Decision to ditch flats for Hong Kong's elderly 'bewildering'
Housing Society accused of conforming to government's new housing policy after project ruled financially unviable after six years
Two sites designated for upmarket elderly flats are instead being returned to the government to help achieve its housing target because the six-year-old project was suddenly ruled "financially unviable".
The decision by the Housing Society to drop the project in Tin Shui Wai, Yuen Long, was described by real-estate professor Chau Kwong-wing as "incomprehensible".
Chau, of the University of Hong Kong, believes the move may have been influenced by the government's pledge to provide 470,000 flats in the next decade.
But a spokesman for the society insisted yesterday: "This is entirely a decision of the Housing Society without government interference.
"After prudent consideration, we consider that the financial and manpower resources saved from the project could be better utilised in other housing and social projects, including public estate redevelopment."
Chau said: "I don't think redeveloping public estates would be more financially viable. The challenges have been known for six years. However, the move is not surprising as building high-end flats is politically incorrect these days.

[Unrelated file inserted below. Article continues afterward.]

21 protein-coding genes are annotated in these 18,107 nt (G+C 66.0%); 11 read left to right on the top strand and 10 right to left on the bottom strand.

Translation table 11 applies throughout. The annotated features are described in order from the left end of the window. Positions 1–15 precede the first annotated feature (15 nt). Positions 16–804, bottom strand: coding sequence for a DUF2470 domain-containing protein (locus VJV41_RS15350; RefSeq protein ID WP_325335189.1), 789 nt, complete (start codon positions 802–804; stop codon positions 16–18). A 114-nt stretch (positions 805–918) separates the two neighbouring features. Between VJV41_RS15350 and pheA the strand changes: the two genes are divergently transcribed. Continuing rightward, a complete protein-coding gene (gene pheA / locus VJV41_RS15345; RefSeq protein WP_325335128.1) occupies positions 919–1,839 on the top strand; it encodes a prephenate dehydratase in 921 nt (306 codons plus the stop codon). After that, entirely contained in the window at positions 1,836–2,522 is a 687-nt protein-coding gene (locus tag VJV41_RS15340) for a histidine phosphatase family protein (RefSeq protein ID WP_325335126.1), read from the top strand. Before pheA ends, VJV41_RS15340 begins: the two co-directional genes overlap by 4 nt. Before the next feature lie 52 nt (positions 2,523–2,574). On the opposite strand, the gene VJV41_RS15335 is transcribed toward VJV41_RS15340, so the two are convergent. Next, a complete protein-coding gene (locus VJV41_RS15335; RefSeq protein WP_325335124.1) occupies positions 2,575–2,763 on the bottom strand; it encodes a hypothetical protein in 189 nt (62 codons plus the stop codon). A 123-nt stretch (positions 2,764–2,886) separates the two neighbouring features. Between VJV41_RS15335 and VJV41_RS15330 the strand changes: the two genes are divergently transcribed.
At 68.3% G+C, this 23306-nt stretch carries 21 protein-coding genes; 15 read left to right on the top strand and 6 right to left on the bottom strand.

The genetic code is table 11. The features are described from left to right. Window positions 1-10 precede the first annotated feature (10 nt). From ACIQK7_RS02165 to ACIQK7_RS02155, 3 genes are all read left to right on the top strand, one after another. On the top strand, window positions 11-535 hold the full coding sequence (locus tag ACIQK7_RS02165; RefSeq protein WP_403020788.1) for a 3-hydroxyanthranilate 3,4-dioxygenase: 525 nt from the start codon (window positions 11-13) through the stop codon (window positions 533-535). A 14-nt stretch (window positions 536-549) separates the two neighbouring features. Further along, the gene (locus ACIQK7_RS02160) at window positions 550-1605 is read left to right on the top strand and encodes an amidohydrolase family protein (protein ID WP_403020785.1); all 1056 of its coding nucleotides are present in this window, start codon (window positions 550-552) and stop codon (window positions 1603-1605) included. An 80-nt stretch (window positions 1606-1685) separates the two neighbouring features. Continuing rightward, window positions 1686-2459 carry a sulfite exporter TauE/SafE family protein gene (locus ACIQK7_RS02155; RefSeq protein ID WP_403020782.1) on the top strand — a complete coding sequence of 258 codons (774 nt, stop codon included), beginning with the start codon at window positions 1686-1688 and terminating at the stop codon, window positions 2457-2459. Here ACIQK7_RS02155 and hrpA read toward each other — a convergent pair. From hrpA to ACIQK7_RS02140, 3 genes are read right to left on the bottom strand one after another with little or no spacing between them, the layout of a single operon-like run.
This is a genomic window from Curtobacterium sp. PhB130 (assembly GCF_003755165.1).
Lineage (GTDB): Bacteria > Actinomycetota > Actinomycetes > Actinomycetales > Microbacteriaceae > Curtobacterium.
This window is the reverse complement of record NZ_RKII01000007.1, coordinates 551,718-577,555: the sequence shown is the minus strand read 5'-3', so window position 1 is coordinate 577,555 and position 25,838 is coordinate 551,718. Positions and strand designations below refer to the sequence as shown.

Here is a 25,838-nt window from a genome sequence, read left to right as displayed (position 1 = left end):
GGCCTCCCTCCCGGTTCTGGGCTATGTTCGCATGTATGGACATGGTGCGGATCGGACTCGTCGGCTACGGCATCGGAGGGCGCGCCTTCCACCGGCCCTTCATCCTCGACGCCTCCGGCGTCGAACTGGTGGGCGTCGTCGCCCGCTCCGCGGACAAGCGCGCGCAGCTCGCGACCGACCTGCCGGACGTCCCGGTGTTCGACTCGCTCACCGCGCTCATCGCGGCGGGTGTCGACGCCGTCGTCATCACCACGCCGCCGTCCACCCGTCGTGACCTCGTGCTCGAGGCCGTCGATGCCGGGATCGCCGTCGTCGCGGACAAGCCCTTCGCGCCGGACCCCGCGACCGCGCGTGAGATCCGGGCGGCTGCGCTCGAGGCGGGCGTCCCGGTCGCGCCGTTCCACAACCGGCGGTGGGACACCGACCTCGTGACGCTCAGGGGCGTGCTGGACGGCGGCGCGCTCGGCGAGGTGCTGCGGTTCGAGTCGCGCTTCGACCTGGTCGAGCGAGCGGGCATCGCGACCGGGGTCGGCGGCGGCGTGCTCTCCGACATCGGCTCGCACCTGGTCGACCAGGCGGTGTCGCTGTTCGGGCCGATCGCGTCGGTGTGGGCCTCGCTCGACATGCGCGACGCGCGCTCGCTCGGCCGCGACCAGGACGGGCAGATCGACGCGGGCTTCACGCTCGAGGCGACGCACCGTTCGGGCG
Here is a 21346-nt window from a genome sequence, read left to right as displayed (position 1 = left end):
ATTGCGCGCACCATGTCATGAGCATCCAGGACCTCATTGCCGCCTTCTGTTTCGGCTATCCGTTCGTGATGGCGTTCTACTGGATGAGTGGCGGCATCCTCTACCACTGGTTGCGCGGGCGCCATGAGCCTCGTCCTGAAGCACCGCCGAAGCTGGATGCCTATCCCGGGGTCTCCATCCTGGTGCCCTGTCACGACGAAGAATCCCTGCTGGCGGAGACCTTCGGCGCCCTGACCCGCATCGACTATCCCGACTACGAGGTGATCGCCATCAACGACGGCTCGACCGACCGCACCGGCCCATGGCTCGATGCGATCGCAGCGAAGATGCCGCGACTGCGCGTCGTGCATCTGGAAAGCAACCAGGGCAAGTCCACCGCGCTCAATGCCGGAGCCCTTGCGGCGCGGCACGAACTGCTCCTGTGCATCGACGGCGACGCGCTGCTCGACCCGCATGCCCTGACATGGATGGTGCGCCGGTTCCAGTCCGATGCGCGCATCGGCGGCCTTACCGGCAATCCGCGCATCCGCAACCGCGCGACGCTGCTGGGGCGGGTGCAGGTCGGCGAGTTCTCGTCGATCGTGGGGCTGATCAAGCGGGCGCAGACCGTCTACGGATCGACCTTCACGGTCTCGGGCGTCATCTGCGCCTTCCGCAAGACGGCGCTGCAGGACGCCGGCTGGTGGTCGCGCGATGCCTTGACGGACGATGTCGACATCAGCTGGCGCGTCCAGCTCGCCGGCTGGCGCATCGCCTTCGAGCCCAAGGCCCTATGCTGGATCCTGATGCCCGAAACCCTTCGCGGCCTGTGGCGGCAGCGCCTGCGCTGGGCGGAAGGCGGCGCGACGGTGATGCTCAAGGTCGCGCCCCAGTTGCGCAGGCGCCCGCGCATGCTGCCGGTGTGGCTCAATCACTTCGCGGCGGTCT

"The society is deemed to have aligned with the new direction of the government's housing policy," he added.
The Development Bureau said the two sites would be returned to the government for private residential development. The project would have provided about 1,000 elderly-friendly units, a wellness centre, a residential care home for the elderly, a hotel, and various vocational training and recreation facilities.
Back in 2010, when Chief Secretary Carrie Lam Cheng Yuet-ngor was secretary for development, she said the project was expected to reduce social and economic problems in the remote area by creating 1,500 jobs and attracting commercial activities.
The flats were part of a Joyous Living Scheme in which 2,000 elderly people had registered their interest.
A source close to the Housing Society said yesterday that caves had been found in the porous karst landscape around the Tin Shui Wai site, and, with the soaring price of labour, the construction cost had at least doubled.
In March this year, the Housing Society had HK$19.8 billion in financial assets.
Elderly Commission chairman Alfred Chan Cheung-ming said the government needed to build homes for the ageing population. And lawmaker Wong Kwok-hing, chairman of the housing panel, said the sites should be used for subsidised housing instead of private units.